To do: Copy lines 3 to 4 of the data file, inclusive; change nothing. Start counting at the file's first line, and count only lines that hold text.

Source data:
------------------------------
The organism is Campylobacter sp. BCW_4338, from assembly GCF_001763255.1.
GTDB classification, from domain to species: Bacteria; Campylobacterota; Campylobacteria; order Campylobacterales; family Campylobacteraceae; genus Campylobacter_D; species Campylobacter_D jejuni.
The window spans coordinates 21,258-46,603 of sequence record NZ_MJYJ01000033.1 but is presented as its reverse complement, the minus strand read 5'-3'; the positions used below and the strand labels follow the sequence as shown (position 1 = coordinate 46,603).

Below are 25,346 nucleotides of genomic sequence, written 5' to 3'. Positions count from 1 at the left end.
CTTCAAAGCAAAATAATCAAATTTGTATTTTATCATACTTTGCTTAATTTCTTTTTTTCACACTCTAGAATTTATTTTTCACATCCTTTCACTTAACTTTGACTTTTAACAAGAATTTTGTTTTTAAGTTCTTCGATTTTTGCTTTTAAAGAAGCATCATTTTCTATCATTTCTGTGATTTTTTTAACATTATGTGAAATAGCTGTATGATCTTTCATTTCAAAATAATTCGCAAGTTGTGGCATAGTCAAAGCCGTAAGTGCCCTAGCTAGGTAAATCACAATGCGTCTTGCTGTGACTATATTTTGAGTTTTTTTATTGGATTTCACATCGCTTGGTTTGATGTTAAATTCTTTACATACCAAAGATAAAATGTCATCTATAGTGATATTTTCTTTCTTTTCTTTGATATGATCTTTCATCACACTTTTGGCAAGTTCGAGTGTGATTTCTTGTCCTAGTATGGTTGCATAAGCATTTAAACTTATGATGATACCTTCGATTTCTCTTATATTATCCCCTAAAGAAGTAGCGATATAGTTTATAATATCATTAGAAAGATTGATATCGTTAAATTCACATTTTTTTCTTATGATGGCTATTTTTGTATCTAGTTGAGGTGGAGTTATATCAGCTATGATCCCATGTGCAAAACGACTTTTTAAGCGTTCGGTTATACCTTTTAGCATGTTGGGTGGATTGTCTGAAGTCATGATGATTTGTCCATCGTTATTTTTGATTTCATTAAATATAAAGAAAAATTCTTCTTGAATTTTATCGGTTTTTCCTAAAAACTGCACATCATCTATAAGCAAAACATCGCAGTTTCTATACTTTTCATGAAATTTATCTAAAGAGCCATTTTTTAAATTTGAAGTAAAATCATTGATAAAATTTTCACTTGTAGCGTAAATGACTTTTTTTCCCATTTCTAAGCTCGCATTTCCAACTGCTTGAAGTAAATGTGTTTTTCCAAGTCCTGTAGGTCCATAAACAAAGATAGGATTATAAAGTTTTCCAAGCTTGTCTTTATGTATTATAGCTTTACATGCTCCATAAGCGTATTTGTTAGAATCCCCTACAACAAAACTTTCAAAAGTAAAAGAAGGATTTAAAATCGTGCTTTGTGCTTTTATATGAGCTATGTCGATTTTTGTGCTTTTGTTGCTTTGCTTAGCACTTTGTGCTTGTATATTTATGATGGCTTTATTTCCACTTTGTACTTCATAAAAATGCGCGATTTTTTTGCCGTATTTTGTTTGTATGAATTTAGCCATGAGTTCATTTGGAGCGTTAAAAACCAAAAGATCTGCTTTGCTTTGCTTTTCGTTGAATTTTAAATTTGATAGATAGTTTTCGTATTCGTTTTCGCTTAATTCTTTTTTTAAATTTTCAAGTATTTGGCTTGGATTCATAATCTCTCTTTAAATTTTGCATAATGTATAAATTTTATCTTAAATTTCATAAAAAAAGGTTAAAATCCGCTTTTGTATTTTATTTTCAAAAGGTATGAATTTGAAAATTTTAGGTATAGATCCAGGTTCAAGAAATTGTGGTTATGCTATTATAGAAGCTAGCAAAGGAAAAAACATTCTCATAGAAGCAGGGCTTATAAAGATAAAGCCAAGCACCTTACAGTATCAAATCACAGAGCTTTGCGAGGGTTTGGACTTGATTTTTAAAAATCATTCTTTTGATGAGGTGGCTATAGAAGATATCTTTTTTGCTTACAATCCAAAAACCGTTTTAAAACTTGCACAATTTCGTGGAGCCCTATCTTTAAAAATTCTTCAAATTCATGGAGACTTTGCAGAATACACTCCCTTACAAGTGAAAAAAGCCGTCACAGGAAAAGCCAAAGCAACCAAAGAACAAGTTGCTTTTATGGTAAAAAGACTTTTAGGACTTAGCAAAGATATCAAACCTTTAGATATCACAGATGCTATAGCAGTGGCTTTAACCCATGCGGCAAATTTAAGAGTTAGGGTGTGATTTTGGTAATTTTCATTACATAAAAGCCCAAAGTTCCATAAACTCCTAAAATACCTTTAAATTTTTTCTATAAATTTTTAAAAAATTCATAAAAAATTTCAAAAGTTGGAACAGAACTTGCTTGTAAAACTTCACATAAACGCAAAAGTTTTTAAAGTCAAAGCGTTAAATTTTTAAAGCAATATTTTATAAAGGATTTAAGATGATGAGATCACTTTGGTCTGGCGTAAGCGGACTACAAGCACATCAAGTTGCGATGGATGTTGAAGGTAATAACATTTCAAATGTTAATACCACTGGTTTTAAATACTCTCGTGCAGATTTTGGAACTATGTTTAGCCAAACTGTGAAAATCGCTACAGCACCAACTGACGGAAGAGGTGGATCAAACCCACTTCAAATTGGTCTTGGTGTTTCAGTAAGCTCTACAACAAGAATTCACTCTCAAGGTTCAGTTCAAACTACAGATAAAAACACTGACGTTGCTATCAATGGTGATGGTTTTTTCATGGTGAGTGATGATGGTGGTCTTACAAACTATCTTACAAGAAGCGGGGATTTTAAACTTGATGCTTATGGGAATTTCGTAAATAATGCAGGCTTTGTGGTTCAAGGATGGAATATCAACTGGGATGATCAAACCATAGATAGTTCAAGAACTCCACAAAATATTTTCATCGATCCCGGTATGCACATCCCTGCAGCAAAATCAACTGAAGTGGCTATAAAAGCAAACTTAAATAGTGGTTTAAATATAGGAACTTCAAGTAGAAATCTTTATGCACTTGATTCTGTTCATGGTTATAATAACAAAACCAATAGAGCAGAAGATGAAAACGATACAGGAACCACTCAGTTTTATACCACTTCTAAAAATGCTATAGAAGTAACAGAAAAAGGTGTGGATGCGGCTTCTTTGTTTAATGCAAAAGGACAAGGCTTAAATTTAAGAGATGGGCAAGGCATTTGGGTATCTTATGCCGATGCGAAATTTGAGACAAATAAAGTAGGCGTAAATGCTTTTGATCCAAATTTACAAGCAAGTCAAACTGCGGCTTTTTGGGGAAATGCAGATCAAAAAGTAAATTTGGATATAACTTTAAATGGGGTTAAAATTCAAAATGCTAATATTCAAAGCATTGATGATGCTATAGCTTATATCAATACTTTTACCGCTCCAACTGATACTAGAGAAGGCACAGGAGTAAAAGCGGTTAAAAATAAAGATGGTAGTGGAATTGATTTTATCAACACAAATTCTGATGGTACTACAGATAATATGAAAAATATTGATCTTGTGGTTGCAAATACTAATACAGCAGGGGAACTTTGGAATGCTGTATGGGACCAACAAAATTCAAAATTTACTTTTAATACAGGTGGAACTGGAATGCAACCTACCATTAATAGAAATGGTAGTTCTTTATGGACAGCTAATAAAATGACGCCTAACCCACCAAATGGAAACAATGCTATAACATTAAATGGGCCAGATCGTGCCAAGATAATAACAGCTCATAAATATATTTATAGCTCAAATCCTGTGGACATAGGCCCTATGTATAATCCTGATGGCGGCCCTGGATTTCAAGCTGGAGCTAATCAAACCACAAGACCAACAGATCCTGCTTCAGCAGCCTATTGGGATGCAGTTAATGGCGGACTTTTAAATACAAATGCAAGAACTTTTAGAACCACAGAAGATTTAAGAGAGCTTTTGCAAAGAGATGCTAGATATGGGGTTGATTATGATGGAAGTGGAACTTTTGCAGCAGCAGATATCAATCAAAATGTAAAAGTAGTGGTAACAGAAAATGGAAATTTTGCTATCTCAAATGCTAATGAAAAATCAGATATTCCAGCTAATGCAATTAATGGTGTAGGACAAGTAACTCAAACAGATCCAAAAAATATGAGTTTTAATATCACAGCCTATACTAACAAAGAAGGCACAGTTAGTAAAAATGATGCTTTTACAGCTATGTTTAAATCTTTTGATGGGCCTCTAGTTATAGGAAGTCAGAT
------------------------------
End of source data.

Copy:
The window spans coordinates 21,258-46,603 of sequence record NZ_MJYJ01000033.1 but is presented as its reverse complement, the minus strand read 5'-3'; the positions used below and the strand labels follow the sequence as shown (position 1 = coordinate 46,603).

Below are 25,346 nucleotides of genomic sequence, written 5' to 3'. Positions count from 1 at the left end.